Chapter 1 – The Club
Matilda Sheffield-John glanced languidly around the veranda of the club house from the comfort of her favourite wicker chair. In the distance she could see a knot of men gathered around the chair where her husband Major Sheffield-John was relating his tired old stories of glorious battles for the Raj in distant places. She shook her head irritably and brushed flies from her limbu-pani drink with ice cubes rapidly melting in the heat.
Her husband had a tendency to exaggerate his importance in those battles but it was known his men did the fighting while he luxuriated in his officer’s tent tended by his personal servants and fuelled with a liberal supply of his favourite alcoholic beverages. Matilda disliked her husband immensely, but his position gave her status in the Indian colonial outpost of Bombay and that was worth putting up with his nonsense.
“I think the limes they put in their limbu-pani must have been taken from the Bazaar sweepings this time,” she said crossly to Florence Warburton seated next to her.
Florence looked at her own drink and took a sip. “Bit too much sugar in it too,” she said. But she was secretly pleased the old Memsahib had been irritated. The Major’s wife was known to be short tempered and demanding and Florence was one of the few willing to sit with her at the club.
Matilda Sheffield-John clapped her hands and in her most commanding voice shouted, “Waiter!”
White uniformed waiters ran to assist. They looked alert and grand in their uniforms with their distinctive club head dress, a far cry from their arrival at the club in the early morning from the slums of Bombay in their tattered kamise and dhoti to be rushed to supervised showers and groomed for the day service to white sahibs. There would be the usual banter in shower rooms as each recounted their experiences of yesterday with imitations of the safed bandar (white monkeys) they’d be serving that day with the greatest of pretend respect.
“More Ice!” Matilda Sheffield-John shouted in her most commanding voice.
The waiters bowed and ran to do her bidding. Men gathered around her husband turned to look then broke into laughter as they watched the waiters scurry toward the kitchen. Their feeling of superiority was written on them for all to see and they revelled in a power that could make millions jump to their command.
But Matilda’s attention was diverted to a corner of the room where a striking young woman in a sari caught her eye. She moved with ease and confidence unlike the waiters who’d bowed and ran at her command. She saw men surrounding her husband had noticed this woman too and they’d turned their attention there while the Major prattled on completely unaware he’d lost his audience.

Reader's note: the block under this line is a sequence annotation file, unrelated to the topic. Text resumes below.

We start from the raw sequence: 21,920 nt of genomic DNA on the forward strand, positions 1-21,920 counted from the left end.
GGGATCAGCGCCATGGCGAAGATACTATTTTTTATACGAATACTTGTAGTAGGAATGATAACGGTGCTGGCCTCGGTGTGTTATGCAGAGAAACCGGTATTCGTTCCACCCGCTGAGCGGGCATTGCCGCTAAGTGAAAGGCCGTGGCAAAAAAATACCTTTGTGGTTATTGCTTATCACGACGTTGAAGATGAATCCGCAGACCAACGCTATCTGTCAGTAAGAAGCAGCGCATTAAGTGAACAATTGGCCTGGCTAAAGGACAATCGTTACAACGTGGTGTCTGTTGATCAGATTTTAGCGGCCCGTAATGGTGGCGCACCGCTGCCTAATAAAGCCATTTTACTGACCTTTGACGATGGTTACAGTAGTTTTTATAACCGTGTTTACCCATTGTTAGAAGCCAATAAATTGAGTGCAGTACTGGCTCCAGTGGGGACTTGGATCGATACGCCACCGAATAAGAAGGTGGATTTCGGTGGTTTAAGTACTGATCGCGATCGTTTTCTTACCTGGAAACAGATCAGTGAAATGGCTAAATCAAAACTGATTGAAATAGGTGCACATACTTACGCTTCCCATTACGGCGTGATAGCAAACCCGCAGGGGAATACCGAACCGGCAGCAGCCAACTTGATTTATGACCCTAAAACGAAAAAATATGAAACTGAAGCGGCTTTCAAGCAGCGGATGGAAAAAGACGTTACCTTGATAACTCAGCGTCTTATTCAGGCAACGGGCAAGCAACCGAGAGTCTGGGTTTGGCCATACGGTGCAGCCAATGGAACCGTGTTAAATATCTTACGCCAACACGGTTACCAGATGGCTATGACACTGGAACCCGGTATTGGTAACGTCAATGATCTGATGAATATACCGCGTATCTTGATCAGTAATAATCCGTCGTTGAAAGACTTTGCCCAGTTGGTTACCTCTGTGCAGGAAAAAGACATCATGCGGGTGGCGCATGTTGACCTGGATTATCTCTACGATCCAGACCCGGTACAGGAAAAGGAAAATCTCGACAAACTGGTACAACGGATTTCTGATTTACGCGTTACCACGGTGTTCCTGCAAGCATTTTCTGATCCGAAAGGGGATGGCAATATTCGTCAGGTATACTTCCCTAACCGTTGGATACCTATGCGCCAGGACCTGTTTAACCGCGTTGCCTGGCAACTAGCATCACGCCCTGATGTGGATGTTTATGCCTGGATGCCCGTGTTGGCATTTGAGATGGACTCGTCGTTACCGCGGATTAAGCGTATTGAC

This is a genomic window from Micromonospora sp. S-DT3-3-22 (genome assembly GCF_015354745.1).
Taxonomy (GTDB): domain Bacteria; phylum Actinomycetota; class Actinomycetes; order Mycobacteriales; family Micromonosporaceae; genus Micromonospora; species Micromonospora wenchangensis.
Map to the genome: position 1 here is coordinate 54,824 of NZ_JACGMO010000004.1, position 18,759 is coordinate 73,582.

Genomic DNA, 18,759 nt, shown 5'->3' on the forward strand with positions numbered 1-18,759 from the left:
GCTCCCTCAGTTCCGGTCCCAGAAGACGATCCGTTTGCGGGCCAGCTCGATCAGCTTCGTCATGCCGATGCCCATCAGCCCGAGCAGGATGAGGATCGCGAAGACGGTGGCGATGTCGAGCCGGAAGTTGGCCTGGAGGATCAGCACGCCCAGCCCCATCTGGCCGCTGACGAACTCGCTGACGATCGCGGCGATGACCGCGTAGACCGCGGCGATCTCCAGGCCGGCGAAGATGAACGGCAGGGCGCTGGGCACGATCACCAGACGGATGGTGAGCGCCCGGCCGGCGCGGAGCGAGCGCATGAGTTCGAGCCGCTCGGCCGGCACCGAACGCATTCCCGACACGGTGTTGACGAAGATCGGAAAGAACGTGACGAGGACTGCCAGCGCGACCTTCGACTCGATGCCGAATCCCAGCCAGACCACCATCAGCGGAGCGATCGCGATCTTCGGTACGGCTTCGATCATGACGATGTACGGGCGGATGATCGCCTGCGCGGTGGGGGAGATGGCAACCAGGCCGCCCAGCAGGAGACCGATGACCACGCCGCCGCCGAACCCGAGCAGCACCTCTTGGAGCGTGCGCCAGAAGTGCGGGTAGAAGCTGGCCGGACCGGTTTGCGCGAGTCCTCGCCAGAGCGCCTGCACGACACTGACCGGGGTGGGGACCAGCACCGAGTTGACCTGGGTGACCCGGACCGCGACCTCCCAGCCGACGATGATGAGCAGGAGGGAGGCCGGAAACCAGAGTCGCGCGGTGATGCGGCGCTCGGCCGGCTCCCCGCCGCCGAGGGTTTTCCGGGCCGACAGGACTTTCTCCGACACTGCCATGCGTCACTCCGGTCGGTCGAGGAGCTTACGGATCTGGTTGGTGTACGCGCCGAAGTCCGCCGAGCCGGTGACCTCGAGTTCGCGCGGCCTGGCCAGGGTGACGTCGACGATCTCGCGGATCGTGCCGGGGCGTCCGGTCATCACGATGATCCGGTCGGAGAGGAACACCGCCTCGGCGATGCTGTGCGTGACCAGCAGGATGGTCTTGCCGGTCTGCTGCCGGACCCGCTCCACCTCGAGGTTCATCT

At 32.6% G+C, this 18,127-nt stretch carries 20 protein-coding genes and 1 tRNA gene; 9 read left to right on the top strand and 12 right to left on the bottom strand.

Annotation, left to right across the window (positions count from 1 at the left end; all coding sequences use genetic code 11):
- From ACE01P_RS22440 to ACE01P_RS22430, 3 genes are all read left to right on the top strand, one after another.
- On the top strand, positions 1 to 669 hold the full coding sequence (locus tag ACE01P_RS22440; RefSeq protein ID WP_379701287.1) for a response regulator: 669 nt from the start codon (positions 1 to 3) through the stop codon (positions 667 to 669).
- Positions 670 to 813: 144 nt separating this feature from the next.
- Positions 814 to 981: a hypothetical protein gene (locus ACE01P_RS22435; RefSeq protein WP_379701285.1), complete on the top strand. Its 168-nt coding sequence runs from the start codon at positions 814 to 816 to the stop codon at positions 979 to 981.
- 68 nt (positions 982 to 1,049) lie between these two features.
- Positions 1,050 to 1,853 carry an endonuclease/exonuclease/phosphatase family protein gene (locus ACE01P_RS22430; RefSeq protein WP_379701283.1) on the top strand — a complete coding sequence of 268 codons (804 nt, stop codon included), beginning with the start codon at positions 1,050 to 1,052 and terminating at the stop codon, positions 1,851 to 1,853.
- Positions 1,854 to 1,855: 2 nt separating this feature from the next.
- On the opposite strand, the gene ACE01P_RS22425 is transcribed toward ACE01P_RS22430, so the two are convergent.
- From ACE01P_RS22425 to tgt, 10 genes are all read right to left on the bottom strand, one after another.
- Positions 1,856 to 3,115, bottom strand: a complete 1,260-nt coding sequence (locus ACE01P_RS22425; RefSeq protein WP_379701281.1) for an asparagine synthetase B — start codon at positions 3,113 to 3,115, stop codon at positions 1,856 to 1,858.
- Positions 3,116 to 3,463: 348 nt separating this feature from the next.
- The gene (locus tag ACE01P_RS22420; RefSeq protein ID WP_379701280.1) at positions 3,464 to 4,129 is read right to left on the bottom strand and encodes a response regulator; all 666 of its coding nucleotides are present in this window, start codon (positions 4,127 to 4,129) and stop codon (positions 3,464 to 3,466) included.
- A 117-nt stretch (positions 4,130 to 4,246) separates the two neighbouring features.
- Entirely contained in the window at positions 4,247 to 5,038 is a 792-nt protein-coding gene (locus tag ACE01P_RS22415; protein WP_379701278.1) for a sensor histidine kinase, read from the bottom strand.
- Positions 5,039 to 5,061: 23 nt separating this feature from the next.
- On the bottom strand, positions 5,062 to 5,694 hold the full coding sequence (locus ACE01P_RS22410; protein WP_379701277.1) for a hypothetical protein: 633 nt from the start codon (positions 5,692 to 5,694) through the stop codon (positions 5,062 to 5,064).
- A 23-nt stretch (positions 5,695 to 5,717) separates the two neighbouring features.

Matilda watched as the young woman made her way around chairs and tables arranging flowers, and sweet meats. She didn’t touch discarded cups and plates but with unspoken signals summoned waiters to these menial tasks and they ran to do her bidding with a smile. Even the sahibs were careful not to summon her with commanding calls as they’d usually do to a club noukar. There was something about this woman in a sari that had everyone’s respect and attention and Matilda burned with curiosity at this unusual situation. The natives were there to serve her, but there seemed to be a difference with this woman that made Matilda both irritated and interested.
Matilda turned to Florence who was absorbed in the latest magazines from England. Who is that woman?
Florence looked at Matilda and then turned to see who she was talking about.
“I’ve never seen her here before,” Matilda said shrugging her shoulders and returning to her magazines.
Matilda clapped her hands and called one of the waiters over.
“Who is that native woman in a sari? I haven’t seen her at the club before.”
The waiter squinted through the haze of cigarette and pipe smoke and then smiled.
“Priya Memsahib,” the waiter said with obvious affection.
“Tell her to come here,” commanded Matilda.
The waiter looked uncertainly at Matilda, then Priya, and shuffled over to whisper his instructions.
Priya looked in Matilda’s direction and then resumed her work.
Matilda grew agitated at this obvious snub and tapped Florence on the knee with her fan. “Did you see that? She ignored me; I’ll have her head for this!”
Florence looked up momentarily and then resumed her reading. Matilda could be quite a bore at times and Florence secretly admired the girl for not jumping at her command.
That evening an angry Matilda poured out her frustration to her husband the Major but the only response she received from her inebriated husband was a curt command to let it rest. The girl Priya was a favourite of the club patrons and he didn’t want Matilda disturbing the peace as she was wont to do too often.
Then calling for his evening drinks he retired to the veranda of his bungalow overlooking the coastline which the British had named the “Queen’s Necklace” because of the shimmering white sand curve of the bay which he could enjoy watching from his large bungalow on Malibar Hill. From here he’d enjoy sunset over the ocean and smell the fragrance of lady of the night blossoms. The Major enjoyed his retirement lifestyle immensely and no woman was going to spoil his evening pleasure.
Matilda worked her displeasure out on the servants and had them scurrying off in all directions trying to keep her happy. Then as the same fragrance of the evening began to penetrate the bungalow she calmed down and began to enjoy her evening too.
She smiled as she recalled the snub. “I must get to know this woman Priya and find out how she has everyone eating out of her hand; even the Major!”
To be continued.
“© Copyright Ian Grice 2013 All rights reserved”
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